Mandatory Tax Documents for Reporting Rental Property Income

As a law abiding property owner, to thoroughly account for and report your annual rental property income to the Revenue Service, you’ll need multiple Internal Revenue Service tax forms which you’ll find highlighted within this short article. As laid out just below, the tax forms called for will be different, depending upon the particular official organization which owns the property (individual, partnership, corporation, or LLC). Find the article entitled Best Rental Property Ownership, provided with this Guide, for further information on legal entity rental property ownership.

Quick Tip: You can locate the various forms outlined directly below on the IRS’s website: http://www.irs.gov/Forms-&-Pubs. If you have tax prep software programs, it contains all the appropriate forms.

Individual Ownership

Including shared property ownership with a wife or husband, tenancy in common, or joint tenancy with rights of survivorship.

Form 1040. First and foremost, you’ll need Form 1040, the tax form filed by all independent tax payers. Found on line 17 of the first page of Form 1040 will be the total rental property income or financial loss, subjected to tax. Take note that as a good property owner with leasing activity, you will not be permitted to utilize the simple Forms 1040A or 1040-EZ.

Schedule E. Schedule E is a certain addendum of Form 1040. There are numerous uses, though the function relevant to your needs is reporting of rental profits and costs. The part of Schedule E titled “Part 1” will be the only segment you must fill in. A handful of fundamental notes to be aware of: if you ever own the rental mutually with anyone other than your significant other, report about the profits which you received as well as the costs you suffered. On top of that, bear in mind if you leased just for a portion of the year, or if you are actually leasing a part of your personal house, you have to keep track of your expenditures regarding rental and non-rental usage. View the compilation of articles entitled Tax Deductible Rental Property Expenses, contained with this Guide, for further information.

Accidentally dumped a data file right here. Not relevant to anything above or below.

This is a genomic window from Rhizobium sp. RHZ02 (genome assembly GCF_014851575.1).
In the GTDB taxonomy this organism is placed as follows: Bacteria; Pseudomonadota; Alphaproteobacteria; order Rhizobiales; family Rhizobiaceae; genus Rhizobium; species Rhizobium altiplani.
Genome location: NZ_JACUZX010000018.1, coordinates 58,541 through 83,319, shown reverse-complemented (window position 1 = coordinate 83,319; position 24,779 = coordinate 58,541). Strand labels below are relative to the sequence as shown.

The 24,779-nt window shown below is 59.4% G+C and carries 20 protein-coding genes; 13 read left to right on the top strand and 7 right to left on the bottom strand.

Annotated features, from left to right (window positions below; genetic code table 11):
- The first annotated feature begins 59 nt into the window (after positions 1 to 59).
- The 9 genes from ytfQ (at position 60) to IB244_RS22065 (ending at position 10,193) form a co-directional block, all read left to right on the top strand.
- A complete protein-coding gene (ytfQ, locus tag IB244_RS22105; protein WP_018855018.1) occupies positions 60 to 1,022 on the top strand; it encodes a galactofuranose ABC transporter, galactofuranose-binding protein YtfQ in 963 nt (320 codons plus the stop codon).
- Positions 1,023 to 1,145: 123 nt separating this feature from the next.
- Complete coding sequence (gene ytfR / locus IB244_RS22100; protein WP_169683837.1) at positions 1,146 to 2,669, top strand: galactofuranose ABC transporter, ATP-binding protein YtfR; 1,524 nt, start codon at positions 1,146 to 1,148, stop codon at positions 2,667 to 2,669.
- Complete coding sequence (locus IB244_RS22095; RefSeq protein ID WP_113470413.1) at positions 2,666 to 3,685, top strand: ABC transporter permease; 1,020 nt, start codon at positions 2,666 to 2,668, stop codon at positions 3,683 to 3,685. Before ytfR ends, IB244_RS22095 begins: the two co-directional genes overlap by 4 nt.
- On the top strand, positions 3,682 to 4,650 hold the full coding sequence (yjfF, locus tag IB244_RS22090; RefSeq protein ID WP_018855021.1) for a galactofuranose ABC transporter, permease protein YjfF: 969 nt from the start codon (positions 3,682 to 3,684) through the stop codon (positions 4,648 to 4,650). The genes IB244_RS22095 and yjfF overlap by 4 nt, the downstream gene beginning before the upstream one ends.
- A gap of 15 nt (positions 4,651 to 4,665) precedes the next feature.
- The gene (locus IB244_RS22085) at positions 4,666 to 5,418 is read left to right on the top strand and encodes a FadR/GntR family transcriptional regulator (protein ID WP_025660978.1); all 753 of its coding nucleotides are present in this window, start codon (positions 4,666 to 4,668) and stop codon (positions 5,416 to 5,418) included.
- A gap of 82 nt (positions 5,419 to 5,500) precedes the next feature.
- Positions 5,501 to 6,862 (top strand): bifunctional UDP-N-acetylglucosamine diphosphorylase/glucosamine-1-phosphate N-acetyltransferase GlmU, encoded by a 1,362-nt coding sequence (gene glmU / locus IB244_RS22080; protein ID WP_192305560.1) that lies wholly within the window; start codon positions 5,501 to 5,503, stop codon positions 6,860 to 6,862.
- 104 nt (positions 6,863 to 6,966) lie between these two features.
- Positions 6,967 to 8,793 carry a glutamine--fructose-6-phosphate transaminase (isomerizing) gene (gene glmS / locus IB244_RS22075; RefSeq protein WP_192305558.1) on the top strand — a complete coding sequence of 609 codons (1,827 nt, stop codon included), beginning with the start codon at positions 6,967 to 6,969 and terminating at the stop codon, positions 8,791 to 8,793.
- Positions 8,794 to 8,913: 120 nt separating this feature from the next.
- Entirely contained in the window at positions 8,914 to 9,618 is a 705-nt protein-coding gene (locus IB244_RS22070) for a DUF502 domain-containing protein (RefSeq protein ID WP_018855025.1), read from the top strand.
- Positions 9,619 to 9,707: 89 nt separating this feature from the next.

Form 4562. Form 4562 is used to determine depreciation on the rental property, which you can deduct at line 18 of Schedule E. Read the article called Depreciation Expenses for Rental Property, in this Guide, for more advice.

Partnership/Corporate Ownership

For example a general or limited partnership or S corporation.

Form 1065/1120-S. The document a partnership uses to report every one of its organization operations is Form 1065, which you have got to use if you have a partnership. An S corporation utilizes Form 1120-S to report its organization operations. Schedule K, line 2 of Form 1065 or 1120-S is where your own net leasing loss or income are going to be reported (Such forms are incorporated with Schedule K).

Form 8825. Form 8825 is for partnerships and S corporations, and it acts like Schedule E. It is actually essentially a lot like Schedule E. Be sure that all revenue and costs accrued by the corporation or partnership are recorded in their complete sums (they are allotted to each partner or shareholder in the future).

Schedule K-1. The total rental property revenue or loss as a result of each shareholder or partner is reported by this document, according to the rental property ownership interest of the shareholder or business partner. Each individual business partner is provided with his or her own K-1 and is going to report the elements of that K-1 on her or his Form 1040, Schedule E, Part II.

Limited Liability Co-ownership

A one member limited liability company is a disregarded entity for tax purposes, meaning you’ll be able to file like you’re an independent property owner (notice above). A multiple-member LLC has the option to be taxed either as a partnership or as an S corporation (notice above).

Redmond CPA+John Huddleston has written extensively on tax related subjects of interest to small business owners. He is a graduate of Washington State University and the University of Washington School of Law.

Seattle CPAsAbout Seattle CPAs
CPA for Dentists+John Huddleston has written extensively on tax related subjects of interest to small business owners. Since 2002, he has been the owner of Huddleston Tax CPAs. He is a graduate of Washington State University and the University of Washington School of Law.

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